Tea tree oil, an extract of a tree native to Australia, has been used by Aborigines as an antiseptic and antifungal for centuries. In recent years, scientific research has shown it to be an effective treatment for acne.
Despite the evidence, though, it remains as the underdog of acne treatments and unlikely to get the respect it deserves.
A recent article in the International Journal of Antimicrobial Agents reviewed scientific studies on the effectiveness of tea tree oil against acne. The authors looked at a series of scientific studies that were performed between 2005 and 2014. The studies showed that products containing TTO reduced acne lesions anywhere from 23.7% to 62.1%.
Taken together, these studies present strong evidence that tea tree oil’s effects are comparable to other commonly used anti-acne treatments, such as benzoyl peroxide and antibiotics. Though the authors claimed that some of the studies don’t meet the current methodological standards for a “rigorous, clinical acne study,” the majority of the data showed consistently positive results.
The study authors looked at various anti-acne products containing TTO. They concluded:
Tea tree oil may be included as the active therapeutic agent or at lower levels that are unlikely to have therapeutic benefit but instead serve to increase the appeal or marketability of the product.
The authors concluded that a solution containing 5% or greater tea tree oil applied twice daily for several weeks would be enough to have an impact.
TTO is fairly well tolerated but can cause some side effects. The studies that tracked side effects showed that TTO can cause some skin irritation and similar side effects than other acne treatments, including:
Studies that compared TTO to benzoyl peroxide or antibiotics showed side effects were milder and less frequent in the group using TTO.
In a nutshell: TTO can cause mild skin irritation.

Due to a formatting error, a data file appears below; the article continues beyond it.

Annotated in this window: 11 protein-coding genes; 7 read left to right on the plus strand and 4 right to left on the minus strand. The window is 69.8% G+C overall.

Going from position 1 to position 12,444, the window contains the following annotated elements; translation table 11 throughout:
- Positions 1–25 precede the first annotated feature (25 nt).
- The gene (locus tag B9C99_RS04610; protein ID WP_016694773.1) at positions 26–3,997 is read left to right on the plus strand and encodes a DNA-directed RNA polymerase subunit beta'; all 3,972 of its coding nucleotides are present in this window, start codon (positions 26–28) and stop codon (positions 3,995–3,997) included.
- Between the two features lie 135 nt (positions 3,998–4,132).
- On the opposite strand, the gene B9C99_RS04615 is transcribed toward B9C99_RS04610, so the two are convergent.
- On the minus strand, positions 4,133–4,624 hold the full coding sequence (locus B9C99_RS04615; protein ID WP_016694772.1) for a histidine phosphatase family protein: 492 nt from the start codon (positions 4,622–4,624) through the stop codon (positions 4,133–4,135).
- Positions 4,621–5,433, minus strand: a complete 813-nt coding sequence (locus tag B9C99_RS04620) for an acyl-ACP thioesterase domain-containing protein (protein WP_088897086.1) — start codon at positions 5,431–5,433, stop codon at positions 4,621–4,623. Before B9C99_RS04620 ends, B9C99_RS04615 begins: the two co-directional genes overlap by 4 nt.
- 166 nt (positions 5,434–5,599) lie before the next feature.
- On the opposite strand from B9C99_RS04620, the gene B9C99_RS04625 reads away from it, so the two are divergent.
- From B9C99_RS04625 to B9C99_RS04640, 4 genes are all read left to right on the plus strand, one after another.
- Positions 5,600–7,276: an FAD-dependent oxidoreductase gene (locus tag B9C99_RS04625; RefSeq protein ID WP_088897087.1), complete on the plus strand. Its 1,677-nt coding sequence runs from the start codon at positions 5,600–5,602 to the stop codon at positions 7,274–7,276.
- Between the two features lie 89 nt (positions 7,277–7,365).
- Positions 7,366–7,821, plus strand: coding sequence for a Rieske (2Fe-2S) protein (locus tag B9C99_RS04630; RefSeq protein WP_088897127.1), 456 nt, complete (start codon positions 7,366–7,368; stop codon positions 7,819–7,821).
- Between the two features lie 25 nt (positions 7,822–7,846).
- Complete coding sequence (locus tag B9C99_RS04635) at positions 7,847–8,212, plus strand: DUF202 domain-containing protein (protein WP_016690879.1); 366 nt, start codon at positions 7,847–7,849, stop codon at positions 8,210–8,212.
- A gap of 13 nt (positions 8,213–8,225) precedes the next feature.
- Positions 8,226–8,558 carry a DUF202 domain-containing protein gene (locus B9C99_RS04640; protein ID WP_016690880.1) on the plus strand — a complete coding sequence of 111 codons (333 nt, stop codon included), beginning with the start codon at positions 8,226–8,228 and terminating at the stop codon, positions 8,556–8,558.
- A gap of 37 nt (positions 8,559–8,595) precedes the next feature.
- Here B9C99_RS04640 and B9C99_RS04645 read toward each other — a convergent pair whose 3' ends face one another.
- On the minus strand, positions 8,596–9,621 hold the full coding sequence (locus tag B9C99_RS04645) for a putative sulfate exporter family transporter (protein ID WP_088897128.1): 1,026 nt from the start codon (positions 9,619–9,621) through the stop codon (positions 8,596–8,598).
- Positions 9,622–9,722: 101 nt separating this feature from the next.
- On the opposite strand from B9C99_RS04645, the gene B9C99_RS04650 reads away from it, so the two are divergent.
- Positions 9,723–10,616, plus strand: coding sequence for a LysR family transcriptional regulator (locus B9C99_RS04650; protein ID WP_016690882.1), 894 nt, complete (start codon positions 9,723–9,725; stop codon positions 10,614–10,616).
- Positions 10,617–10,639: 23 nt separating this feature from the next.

Acne medications work by addressing one or more of the proximal causes of acne:
Studies have shown that TTO addresses 2 of the 4 proximal causes of acne. It effectively kills acne-causing bacteria. TTO also has anti-inflammatory effect in the skin.
Unlike vitamin C and green tea it’s not an antioxidant, rather it inhibits the production of pro-inflammatory cytokines in the skin. You could think of pro-inflammatory cytokines as fire alarm in the skin. The skin cells release them in response to injury. And if pro-inflammatory cytokines are the fire alarm then the immune system is the fire brigade. It responds to the cytokines and clears damaged cells. Alas, this causes further inflammation in the area.
This is a long way of saying that you’ll get much better results when you combine TTO with treatments that address the other proximal causes of acne. These include topical antioxidants and ‘peeling agents’ that open blocked pores (like salicylic acid and retinol).
Tea tree oil is one of the better researched natural treatments for acne. Studies show it can be as effective many commonly-used prescription treatments for acne, and yet causes fewer side-effects. Despite this, doctors still treat it as the underdog of acne treatments.
Seppo Puusa, a.k.a. AcneEinstein shares rational advice about natural and alternative acne treatments. Read more about me and my acne struggles at the about me page.